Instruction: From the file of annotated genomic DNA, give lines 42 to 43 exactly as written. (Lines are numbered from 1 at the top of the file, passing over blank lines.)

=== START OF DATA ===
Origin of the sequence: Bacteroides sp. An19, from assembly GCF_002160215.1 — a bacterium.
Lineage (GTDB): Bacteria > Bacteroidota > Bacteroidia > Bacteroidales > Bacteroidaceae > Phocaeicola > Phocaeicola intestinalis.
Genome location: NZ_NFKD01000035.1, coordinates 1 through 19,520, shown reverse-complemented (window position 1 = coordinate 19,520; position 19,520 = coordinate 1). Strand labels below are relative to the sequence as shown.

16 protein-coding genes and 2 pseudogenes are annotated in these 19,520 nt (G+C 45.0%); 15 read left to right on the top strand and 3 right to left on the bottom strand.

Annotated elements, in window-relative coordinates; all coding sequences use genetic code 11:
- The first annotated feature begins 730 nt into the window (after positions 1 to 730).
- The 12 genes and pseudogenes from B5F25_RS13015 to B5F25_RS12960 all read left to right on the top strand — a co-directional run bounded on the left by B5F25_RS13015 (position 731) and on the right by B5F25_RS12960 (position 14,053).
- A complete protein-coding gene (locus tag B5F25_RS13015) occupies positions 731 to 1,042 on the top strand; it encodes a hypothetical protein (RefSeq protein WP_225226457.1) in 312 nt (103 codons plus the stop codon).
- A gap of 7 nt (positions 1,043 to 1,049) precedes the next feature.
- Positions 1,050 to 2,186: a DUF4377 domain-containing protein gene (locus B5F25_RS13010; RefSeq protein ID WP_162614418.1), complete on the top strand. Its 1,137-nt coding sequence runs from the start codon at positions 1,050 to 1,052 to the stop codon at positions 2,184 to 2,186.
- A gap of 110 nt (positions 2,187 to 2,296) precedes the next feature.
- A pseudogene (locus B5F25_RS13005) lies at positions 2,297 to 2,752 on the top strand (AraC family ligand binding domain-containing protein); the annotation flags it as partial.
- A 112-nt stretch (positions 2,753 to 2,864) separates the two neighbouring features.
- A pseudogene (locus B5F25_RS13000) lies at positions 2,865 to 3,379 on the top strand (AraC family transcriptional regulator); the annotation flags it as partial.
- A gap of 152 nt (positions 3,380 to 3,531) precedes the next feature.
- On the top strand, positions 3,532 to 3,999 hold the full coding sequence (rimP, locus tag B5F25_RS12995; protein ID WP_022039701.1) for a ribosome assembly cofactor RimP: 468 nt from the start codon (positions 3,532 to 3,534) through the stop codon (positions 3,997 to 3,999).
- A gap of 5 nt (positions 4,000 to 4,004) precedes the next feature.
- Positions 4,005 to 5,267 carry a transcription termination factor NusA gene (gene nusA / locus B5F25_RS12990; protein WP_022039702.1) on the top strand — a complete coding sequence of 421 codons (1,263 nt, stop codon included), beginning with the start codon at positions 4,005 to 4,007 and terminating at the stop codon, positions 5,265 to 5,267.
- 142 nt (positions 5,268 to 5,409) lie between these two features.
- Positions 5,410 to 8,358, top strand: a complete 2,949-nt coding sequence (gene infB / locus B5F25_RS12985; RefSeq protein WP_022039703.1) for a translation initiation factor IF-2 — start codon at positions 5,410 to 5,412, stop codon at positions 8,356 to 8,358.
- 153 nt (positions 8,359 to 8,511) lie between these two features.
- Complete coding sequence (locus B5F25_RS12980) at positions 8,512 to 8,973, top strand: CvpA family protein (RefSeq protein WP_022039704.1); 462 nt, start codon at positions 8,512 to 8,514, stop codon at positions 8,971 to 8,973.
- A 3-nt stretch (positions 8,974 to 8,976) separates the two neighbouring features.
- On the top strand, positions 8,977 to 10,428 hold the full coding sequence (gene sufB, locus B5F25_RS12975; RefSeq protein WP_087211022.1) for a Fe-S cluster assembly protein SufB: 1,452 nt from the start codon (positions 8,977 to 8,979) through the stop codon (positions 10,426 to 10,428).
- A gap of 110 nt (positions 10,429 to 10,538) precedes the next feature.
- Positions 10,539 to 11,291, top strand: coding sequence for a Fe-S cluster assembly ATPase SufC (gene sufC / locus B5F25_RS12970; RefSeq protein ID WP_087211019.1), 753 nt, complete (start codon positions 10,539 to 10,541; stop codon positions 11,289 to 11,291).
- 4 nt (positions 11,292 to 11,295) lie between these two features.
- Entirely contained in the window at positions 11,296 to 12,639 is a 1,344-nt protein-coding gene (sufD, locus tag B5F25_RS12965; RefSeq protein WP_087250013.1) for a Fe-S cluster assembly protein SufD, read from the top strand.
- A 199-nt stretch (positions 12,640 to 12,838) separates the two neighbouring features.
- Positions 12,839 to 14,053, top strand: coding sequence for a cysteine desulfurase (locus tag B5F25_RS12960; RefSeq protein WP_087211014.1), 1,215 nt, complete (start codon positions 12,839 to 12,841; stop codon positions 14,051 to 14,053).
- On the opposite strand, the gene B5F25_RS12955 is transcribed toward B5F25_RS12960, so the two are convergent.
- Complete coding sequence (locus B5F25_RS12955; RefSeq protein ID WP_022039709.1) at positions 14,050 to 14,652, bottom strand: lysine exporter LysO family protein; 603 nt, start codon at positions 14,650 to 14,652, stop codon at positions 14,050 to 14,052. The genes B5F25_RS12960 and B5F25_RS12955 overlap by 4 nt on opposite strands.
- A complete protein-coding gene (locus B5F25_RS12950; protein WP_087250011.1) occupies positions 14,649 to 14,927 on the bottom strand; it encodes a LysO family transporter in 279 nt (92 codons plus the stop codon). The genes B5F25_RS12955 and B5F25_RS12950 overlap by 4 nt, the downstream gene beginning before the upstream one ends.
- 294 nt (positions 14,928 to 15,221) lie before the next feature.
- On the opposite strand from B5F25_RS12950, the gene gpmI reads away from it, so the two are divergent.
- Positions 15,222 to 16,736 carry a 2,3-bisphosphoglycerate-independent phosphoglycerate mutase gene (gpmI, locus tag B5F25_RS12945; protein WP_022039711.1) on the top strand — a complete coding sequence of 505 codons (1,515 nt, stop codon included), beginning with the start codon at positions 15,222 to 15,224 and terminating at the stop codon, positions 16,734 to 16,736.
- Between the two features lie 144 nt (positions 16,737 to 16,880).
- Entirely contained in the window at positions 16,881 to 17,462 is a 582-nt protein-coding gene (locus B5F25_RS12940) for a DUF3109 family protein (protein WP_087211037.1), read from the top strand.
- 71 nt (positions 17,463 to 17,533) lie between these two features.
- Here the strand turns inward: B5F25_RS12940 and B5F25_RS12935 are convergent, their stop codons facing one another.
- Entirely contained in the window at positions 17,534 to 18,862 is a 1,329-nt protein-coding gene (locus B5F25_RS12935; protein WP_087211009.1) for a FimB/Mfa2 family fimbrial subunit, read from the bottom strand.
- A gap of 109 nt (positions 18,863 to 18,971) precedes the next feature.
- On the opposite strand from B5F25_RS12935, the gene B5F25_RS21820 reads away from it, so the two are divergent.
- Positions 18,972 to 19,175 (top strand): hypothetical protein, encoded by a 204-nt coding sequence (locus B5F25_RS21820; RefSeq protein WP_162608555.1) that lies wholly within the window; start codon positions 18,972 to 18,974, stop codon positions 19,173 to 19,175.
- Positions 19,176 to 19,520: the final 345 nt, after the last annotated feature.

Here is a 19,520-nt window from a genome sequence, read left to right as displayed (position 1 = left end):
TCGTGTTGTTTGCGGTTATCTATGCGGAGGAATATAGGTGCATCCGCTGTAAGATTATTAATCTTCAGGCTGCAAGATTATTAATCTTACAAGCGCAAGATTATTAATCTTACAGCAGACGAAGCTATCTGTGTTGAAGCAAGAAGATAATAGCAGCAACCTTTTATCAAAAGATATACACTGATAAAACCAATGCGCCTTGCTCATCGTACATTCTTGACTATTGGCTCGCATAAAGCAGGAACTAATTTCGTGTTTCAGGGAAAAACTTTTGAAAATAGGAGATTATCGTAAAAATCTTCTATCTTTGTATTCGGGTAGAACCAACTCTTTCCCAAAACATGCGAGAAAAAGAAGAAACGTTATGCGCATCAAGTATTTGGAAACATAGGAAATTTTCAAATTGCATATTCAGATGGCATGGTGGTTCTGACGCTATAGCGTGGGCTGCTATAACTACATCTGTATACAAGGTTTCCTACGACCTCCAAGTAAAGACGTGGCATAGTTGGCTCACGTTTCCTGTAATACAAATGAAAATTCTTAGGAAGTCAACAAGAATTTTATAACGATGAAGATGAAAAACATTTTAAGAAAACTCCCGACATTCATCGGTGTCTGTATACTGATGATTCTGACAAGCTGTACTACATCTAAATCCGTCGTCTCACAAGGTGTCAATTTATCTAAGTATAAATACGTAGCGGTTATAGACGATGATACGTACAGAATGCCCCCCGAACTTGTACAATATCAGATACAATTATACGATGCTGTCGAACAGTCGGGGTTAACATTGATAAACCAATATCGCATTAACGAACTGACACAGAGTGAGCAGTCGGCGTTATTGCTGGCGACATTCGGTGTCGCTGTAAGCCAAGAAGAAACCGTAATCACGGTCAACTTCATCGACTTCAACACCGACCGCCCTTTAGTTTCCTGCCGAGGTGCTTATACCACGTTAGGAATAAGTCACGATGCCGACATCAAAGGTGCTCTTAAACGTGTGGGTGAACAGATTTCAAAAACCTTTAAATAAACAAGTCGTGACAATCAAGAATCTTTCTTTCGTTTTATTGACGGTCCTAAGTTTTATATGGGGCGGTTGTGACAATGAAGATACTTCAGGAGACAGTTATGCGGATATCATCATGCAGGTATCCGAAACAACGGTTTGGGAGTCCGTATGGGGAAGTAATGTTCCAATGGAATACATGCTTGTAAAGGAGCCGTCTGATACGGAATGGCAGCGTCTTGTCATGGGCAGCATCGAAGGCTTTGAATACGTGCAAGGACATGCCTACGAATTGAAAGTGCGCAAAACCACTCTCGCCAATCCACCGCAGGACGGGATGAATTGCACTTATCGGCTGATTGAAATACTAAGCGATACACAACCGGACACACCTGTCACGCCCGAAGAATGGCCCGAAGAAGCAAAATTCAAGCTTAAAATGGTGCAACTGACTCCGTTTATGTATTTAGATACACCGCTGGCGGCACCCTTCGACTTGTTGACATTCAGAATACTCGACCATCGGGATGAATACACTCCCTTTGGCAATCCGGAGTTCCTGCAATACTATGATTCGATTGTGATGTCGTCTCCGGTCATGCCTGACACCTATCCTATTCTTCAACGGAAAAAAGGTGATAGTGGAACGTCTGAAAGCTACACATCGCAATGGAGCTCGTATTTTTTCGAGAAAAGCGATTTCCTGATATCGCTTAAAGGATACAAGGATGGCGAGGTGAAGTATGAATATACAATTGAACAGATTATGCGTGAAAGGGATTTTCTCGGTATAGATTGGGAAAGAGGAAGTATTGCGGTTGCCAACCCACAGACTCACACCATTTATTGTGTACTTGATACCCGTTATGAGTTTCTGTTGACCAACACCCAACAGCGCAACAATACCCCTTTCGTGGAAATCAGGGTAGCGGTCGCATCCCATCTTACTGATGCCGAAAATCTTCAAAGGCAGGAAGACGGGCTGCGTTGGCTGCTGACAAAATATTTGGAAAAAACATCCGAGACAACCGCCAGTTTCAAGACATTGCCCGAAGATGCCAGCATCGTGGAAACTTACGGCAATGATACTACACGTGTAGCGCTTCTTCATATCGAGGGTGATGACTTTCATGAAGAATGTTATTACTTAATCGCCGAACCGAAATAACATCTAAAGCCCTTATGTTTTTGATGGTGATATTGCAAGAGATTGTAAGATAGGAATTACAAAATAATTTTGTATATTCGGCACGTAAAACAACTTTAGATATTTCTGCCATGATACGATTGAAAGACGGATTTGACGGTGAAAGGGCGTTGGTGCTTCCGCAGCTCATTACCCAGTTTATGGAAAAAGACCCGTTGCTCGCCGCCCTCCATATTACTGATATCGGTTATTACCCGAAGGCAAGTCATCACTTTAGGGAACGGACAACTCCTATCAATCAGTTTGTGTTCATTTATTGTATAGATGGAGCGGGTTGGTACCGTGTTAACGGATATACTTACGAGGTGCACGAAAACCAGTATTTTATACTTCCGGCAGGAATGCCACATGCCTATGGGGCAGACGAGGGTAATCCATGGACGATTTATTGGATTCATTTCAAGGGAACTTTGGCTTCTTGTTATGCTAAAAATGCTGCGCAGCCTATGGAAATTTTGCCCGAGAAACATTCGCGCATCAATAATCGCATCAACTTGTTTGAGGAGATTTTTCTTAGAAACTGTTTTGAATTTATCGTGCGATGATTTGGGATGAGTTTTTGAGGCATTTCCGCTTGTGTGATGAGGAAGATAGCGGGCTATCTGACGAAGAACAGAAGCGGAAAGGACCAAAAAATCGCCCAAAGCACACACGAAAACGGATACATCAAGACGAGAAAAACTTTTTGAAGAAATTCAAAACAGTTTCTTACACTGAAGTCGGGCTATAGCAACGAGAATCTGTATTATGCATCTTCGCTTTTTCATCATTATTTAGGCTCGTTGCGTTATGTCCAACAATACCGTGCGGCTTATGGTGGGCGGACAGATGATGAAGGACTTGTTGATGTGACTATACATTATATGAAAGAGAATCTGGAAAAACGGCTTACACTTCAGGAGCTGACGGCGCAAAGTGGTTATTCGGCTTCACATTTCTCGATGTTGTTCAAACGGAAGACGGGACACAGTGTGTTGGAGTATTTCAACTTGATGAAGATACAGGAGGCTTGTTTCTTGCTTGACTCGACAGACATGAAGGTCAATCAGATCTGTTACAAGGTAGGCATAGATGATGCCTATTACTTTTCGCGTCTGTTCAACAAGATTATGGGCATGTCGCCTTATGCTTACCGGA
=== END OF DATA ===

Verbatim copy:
- A gap of 109 nt (positions 18,863 to 18,971) precedes the next feature.
- On the opposite strand from B5F25_RS12935, the gene B5F25_RS21820 reads away from it, so the two are divergent.